Yesterday, Attorney General Bill Schuette unveiled a 64-page report to address the issue of human trafficking in Michigan. The Michigan Human Trafficking Commission is a bipartisan group including legislators, law enforcement officials, educators and other stakeholders assembled to addressed the issue of modern day slavery.
Today on Current State: Lansing's 'Marketplace Project'; HIV in Ingham County; what deregulation could mean for Michigan; environmental changes effect on Isle Royale; and a review of "The Ocean at the End of the Lane".
Earlier this week we spoke with Michigan Public Service Commission Chair John Quakenbush about draft reports published to guide Michigan’s energy future. One of many of the issues addressed in the report was electric choice and the deregulation of utilities.
After weeks of pointed criticism, the Snyder administration announced on Monday that it would shut down its so-called NERD fund. The “New Energy to Reinvent and Diversify" Fund was not legally obligated to disclose its donors.
In 2008, the state legislature passed Michigan’s Renewable Portfolio Standard. The law requires that by the year 2015, utilities must generate at least 10 percent of their energy from renewable sources. As 2015 approaches, state officials are working to determine the next steps for Michigan’s energy policy.
Today on Current State: MSU faculty on classroom transparency after Penn affair; interactive online game to learn Chinese; and concerns about the possible storage of Canadian nuclear waste near the Great Lakes.
An event this weekend in Detroit bills itself as “a three-day hackfest aimed at building great apps for the State of Michigan.” The term “hackfest” may conjure up some negative connotations. It’s real name –“Code Michigan” -- is a chance for techno geeks to unite for a noble cause.
School districts across the state of Michigan are doing their arithmetic this week. Yesterday was the bi-annual “Count Day”. Districts count the number of students attending school each February and October in order to determine their share of per-pupil state funding.
In 1933, America was in the grip of the Great Depression. Facing the specter of economic ruin, President Franklin D. Roosevelt instituted a number of federal recovery programs, which came to be known as “Alphabet Soup.” One of those was the CCC or the Civilian Conservation Corps.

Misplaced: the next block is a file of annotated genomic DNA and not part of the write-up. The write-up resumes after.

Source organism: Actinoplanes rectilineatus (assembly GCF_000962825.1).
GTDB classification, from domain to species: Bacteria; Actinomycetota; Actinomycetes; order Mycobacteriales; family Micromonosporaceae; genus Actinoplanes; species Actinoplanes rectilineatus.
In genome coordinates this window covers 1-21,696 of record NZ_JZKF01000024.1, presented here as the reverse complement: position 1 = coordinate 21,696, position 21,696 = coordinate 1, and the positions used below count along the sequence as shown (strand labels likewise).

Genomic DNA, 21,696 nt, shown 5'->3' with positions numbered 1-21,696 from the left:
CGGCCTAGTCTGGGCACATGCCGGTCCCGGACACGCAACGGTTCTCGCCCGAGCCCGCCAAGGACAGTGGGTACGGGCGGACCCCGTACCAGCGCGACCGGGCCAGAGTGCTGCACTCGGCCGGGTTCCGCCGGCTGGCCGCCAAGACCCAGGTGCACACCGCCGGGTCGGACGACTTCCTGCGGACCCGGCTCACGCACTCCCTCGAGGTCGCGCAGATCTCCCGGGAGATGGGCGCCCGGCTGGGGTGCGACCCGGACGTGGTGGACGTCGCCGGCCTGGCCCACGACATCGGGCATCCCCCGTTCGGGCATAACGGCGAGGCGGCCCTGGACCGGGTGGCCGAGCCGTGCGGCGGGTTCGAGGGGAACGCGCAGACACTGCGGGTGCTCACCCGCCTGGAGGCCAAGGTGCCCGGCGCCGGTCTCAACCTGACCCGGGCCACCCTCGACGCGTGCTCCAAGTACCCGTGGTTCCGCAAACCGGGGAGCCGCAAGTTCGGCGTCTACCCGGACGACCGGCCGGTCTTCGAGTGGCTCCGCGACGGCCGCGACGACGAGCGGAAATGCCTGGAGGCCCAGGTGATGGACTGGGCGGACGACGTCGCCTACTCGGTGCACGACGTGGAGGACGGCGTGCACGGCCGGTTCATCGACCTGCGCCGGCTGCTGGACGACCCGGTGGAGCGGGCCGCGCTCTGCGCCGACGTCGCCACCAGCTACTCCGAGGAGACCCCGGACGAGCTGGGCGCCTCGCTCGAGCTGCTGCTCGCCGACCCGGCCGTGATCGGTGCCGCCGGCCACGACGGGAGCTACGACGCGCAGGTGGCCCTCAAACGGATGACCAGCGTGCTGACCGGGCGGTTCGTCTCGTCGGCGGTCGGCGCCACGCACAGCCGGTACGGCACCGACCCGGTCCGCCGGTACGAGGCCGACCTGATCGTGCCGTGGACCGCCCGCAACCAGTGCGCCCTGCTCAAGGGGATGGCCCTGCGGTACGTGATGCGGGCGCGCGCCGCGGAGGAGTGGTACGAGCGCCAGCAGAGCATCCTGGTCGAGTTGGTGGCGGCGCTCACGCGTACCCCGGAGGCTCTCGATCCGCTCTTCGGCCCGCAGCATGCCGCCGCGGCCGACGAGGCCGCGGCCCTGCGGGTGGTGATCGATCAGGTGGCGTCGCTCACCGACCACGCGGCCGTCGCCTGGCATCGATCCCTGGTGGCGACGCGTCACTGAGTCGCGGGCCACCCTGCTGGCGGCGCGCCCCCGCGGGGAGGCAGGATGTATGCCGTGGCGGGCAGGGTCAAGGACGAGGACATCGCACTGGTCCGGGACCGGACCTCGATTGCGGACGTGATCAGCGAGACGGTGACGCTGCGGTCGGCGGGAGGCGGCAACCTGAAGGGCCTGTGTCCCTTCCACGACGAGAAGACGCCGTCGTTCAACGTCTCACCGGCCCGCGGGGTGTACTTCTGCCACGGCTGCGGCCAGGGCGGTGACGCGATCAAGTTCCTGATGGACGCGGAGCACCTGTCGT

Getting better acquainted with extraordinary people is the focus of Current State’s new series, Voices of Experience. Last week, we launched the feature with the first of a two-part interview with former Michigan Attorney General,” Frank J. Kelley.
Very few of the books published every year come out in a version that is accessible to the millions of people who are visually impaired. Earlier this year, a treaty to address the problem was finalized. It's called "The Marrakesh Treaty to Facilitate Access to Published Works for Persons who are Blind, Visually Impaired or Otherwise Print Disabled.”
What sorts of books and services are available to Michigan’s blind and visually impaired residents?
Today on Current State: Cristo Rey Community Center's new Executive Director; Public Poetry Announcement; MSU Symphony opens new season; Voices of Experience series with 'Eternal General' Frank Kelley; and Banned Books Week.
On this day 183 years ago, thousands of people gathered to watch the second and the last execution in Michigan. Stephen Simmons was sentenced to death for the murder of his wife. From this case eventually came the end of capital punishment in the State.
Michigan has joined a small group of state and local governments in something of an experiment. The state is launching a program that will seek to attract private investors, whose money will address very public problems.
Over 200,000 people from around the world have volunteered to leave their life on earth behind to become part of the first human colony on Mars. The project titled Mars One aims to settle humans on the red planet by 2023. Current State’s Emanuele Berry found out that the people who will man this mission are everyday people like Michigan native, Erica Meszaros.
Today on Current State: Architect-futurist anticipates global demoralization; Detroit's Water Renaissance series on the Rouge River; filmmaking staying relevant in Michigan despite changes; and MSU Museum photos capture modern workers in new exhibits.
Andrés Duany is an architect and community planner whose firm—Duany Plater-Zyberk, headquartered in Miami—has completed designs for almost 300 new towns, regional plans and community revitalization projects.